The only thing that is always true when choosing a load for a moving-coil cartridge is that it should never be the same as the cartridge's impedance! Advocates offering this incorrect information usually quote the well-known 'maximum power-transfer theorem' which states that to transfer the maximum amount of power from a source to a load, the load impedance should match the source impedance. While this is true in many circumstances involving electronic components, it does not apply to phono cartridges/phono stage matching for reasons too complex to go into in this short review.

In addition to providing the correct load for whatever cartridge you use, you also have to provide the correct gain and, in the case of the UP1, this is also selected via a DIP switch. Inherent gain is initially selected by choosing between a gain of 40dB (moving-magnet cartridges and high-output moving-coil cartridges) and 60dB (low-output moving-coil cartridges), which is achieved simply by moving the appropriate switch on the DIP (the left-most switch on the left and right channel 'Load' DIPs) to the correct spot. You can add an additional 20dB of gain in 5dB steps using the switches on the 'Gain Adjust' DIPs (again it is necessary to do this for both left and right channels).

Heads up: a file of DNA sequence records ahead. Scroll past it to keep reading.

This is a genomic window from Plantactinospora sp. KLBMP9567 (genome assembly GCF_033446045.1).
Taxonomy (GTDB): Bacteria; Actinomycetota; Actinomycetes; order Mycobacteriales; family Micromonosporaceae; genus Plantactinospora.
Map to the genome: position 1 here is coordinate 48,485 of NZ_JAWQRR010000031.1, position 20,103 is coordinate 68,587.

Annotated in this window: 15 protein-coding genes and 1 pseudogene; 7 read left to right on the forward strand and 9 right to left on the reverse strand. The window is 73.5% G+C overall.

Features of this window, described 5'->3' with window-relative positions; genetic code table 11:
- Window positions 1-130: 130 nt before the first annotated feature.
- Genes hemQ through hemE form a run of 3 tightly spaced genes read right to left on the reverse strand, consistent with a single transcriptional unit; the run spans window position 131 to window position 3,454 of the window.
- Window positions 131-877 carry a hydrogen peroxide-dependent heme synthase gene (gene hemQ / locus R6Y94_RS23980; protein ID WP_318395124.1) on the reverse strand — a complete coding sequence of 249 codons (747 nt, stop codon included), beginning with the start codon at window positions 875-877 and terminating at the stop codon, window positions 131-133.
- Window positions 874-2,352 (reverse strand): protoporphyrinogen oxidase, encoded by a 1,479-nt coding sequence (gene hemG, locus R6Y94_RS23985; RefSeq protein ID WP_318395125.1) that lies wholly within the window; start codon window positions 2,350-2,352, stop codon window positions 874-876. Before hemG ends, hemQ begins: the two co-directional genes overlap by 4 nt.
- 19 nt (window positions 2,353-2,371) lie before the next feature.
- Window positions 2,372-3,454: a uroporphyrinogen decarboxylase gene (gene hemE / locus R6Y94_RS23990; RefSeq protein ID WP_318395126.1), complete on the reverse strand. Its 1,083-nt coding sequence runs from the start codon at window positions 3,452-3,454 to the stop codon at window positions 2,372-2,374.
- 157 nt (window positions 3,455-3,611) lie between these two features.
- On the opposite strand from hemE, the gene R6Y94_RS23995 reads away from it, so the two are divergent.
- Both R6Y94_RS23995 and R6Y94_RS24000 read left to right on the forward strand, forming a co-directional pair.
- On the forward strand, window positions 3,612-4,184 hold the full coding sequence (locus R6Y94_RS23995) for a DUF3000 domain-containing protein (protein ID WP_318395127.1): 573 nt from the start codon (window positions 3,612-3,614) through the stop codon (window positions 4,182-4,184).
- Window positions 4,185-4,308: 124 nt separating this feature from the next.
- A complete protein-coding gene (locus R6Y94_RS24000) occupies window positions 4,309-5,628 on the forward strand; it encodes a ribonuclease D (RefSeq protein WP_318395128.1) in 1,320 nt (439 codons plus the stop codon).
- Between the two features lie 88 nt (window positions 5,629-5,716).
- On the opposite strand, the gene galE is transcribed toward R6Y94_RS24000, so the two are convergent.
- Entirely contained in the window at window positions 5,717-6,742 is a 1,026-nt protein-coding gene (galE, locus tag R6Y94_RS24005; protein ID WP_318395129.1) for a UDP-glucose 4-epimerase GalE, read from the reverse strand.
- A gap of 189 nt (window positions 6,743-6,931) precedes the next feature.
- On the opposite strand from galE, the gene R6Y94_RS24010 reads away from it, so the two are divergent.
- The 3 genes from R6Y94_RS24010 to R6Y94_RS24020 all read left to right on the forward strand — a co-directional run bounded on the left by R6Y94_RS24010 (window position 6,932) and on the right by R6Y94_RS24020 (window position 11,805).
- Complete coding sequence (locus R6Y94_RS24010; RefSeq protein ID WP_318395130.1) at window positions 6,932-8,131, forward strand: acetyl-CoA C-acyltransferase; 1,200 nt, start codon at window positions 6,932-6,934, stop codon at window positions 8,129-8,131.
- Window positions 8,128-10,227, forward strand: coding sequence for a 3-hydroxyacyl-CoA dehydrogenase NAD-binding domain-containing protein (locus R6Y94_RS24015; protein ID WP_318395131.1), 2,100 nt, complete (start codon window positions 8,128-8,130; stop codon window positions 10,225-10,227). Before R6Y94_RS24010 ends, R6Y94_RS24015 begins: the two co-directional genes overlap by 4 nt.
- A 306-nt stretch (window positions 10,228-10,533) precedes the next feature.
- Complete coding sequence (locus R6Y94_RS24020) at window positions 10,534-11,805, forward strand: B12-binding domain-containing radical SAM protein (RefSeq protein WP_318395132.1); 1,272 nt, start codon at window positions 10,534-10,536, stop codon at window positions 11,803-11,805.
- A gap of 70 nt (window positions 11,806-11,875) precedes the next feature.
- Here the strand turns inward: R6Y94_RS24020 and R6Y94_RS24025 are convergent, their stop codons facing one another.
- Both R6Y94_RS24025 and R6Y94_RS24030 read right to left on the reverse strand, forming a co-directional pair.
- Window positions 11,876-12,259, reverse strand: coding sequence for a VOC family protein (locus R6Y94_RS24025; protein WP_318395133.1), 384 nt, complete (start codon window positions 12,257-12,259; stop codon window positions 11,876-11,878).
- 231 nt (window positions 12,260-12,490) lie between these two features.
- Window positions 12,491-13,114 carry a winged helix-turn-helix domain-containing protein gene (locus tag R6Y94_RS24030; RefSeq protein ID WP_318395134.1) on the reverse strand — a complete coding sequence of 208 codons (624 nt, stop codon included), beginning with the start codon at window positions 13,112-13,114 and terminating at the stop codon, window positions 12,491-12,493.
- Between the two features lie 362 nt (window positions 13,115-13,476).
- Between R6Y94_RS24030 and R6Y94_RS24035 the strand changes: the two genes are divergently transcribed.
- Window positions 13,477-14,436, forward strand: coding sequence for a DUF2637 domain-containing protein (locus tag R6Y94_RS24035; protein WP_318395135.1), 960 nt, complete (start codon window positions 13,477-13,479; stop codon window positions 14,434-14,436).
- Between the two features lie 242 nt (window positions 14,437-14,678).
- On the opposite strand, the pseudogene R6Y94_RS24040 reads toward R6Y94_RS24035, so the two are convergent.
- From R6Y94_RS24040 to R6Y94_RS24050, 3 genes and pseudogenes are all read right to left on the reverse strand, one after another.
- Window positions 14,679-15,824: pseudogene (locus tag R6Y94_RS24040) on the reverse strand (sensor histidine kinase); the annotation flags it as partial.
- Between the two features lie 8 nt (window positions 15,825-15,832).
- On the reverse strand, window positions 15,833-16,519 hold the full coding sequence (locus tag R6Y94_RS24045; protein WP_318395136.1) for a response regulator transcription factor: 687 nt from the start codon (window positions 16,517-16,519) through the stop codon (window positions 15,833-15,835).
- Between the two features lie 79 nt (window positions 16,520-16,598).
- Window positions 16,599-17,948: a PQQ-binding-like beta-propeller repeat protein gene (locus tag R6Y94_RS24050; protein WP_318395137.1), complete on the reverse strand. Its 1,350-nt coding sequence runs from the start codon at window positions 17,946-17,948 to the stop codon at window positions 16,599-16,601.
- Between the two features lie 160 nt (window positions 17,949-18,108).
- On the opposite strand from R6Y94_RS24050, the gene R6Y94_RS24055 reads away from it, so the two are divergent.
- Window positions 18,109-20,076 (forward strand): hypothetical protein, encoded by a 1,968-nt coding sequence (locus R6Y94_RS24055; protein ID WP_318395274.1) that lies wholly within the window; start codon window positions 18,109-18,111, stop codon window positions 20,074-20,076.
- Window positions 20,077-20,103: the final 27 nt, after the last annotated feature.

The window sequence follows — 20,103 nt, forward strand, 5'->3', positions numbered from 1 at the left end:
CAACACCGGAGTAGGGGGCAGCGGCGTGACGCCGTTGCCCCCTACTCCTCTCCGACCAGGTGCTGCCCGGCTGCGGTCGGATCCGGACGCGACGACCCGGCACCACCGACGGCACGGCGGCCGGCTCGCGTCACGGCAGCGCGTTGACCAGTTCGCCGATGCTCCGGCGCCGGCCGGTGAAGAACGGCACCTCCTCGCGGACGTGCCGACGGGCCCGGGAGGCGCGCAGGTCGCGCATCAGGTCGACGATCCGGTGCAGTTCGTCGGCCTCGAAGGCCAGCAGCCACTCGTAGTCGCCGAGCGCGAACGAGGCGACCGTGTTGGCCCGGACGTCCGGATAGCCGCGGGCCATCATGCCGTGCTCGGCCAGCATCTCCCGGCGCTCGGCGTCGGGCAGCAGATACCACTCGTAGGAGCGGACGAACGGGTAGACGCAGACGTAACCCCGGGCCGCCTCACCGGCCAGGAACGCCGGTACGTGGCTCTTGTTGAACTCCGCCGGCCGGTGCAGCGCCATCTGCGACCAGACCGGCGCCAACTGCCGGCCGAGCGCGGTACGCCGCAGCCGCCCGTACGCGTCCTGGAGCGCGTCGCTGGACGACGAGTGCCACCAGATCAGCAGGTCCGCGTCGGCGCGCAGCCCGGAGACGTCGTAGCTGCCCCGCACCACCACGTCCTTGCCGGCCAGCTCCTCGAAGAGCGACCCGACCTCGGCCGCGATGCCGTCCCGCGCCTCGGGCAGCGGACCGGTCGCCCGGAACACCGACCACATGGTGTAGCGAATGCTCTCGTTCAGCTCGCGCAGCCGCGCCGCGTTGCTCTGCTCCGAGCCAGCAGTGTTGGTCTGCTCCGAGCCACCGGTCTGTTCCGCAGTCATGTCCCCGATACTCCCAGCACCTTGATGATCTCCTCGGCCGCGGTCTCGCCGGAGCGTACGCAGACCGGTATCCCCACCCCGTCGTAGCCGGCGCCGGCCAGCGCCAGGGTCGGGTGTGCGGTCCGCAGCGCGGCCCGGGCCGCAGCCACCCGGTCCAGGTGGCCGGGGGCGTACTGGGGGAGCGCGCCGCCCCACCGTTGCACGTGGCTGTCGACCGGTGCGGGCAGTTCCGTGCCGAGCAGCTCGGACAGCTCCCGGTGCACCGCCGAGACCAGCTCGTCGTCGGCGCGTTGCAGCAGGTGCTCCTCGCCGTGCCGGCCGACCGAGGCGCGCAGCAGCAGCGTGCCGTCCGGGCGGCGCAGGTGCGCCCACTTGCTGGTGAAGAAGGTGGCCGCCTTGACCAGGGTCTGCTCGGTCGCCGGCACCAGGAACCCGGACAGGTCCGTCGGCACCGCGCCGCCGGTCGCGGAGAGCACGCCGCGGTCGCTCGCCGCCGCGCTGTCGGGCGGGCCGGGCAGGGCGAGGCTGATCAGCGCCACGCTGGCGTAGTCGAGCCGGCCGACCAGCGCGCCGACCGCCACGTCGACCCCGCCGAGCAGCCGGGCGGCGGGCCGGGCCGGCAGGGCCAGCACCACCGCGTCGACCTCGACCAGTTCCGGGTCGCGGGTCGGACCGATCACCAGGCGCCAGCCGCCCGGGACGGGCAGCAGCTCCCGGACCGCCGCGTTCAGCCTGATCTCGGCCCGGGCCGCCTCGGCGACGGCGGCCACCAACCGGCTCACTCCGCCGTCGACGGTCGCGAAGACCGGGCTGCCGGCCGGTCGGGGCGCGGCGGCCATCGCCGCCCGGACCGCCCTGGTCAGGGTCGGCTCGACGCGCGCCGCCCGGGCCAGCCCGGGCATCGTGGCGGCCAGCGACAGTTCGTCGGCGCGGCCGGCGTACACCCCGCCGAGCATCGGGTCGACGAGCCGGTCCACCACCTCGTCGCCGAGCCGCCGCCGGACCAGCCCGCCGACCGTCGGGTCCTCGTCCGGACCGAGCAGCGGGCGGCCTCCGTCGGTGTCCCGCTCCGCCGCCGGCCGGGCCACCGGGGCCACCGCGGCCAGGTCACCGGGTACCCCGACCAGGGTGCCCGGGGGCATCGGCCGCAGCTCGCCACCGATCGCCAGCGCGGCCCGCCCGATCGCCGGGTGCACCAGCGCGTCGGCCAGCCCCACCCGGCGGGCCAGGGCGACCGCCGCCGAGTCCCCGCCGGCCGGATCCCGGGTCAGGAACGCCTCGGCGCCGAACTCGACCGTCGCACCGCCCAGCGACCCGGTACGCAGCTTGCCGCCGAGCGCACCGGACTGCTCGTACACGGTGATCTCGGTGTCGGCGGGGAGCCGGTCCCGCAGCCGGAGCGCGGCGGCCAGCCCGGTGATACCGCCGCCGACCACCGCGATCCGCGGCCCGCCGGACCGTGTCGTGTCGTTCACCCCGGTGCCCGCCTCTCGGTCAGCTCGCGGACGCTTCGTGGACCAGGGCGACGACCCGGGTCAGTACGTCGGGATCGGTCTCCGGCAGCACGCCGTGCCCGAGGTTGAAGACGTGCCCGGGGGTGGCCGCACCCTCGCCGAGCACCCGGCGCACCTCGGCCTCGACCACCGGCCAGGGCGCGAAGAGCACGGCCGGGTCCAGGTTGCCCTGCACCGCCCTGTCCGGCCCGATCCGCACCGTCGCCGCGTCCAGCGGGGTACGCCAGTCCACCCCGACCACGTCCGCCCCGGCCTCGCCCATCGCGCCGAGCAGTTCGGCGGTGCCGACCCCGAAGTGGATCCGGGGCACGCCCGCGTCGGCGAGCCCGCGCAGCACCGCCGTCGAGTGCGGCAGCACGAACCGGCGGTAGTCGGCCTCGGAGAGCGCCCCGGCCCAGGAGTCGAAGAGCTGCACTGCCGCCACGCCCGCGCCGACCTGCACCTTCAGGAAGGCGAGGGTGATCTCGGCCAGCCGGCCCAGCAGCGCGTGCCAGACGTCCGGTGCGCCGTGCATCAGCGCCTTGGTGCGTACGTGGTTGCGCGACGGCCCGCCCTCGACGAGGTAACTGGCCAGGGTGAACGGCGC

The signal input to the UP1 is via a pair of gold-plated RCA terminals, but the ground terminal is a standard plated steel post with a knurled plastic knob. I can appreciate that this post design keeps costs under control, but in this case I would've gladly paid a few bucks extra if it meant I could have a gold-plated knob that screwed down a gold-plated thread.

Signal output is provided in unbalanced form via gold-plated RCA terminals or balanced form via gold-plated XLR terminals. Given that turntables with balanced outputs are starting to appear on the scene, OAD might like to consider making a version of the UP1 with balanced XLR inputs. I say 'a version' because considering the tiny market for phono stages with balanced inputs, it would not make economic sense to include them on the UP1 as standard.



Inside The OAD UP1